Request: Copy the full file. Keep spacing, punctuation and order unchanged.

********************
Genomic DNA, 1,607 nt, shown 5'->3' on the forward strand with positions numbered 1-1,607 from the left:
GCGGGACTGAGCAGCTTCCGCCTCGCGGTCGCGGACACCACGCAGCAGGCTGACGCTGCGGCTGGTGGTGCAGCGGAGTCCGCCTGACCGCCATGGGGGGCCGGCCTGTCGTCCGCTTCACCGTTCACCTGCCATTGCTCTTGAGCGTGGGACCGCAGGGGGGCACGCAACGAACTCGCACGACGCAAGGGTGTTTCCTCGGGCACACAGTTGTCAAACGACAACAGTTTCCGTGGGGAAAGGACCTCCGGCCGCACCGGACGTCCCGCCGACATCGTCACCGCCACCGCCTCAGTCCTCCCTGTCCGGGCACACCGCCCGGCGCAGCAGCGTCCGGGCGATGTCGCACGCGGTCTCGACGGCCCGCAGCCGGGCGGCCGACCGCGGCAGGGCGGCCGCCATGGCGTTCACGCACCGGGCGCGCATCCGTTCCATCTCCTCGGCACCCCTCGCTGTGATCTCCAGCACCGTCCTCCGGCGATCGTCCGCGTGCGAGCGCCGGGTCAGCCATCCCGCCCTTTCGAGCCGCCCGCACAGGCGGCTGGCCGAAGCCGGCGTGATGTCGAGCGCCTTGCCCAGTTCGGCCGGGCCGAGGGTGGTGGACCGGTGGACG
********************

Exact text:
Genomic DNA, 1,607 nt, shown 5'->3' on the forward strand with positions numbered 1-1,607 from the left:
GCGGGACTGAGCAGCTTCCGCCTCGCGGTCGCGGACACCACGCAGCAGGCTGACGCTGCGGCTGGTGGTGCAGCGGAGTCCGCCTGACCGCCATGGGGGGCCGGCCTGTCGTCCGCTTCACCGTTCACCTGCCATTGCTCTTGAGCGTGGGACCGCAGGGGGGCACGCAACGAACTCGCACGACGCAAGGGTGTTTCCTCGGGCACACAGTTGTCAAACGACAACAGTTTCCGTGGGGAAAGGACCTCCGGCCGCACCGGACGTCCCGCCGACATCGTCACCGCCACCGCCTCAGTCCTCCCTGTCCGGGCACACCGCCCGGCGCAGCAGCGTCCGGGCGATGTCGCACGCGGTCTCGACGGCCCGCAGCCGGGCGGCCGACCGCGGCAGGGCGGCCGCCATGGCGTTCACGCACCGGGCGCGCATCCGTTCCATCTCCTCGGCACCCCTCGCTGTGATCTCCAGCACCGTCCTCCGGCGATCGTCCGCGTGCGAGCGCCGGGTCAGCCATCCCGCCCTTTCGAGCCGCCCGCACAGGCGGCTGGCCGAAGCCGGCGTGATGTCGAGCGCCTTGCCCAGTTCGGCCGGGCCGAGGGTGGTGGACCGGTGGACG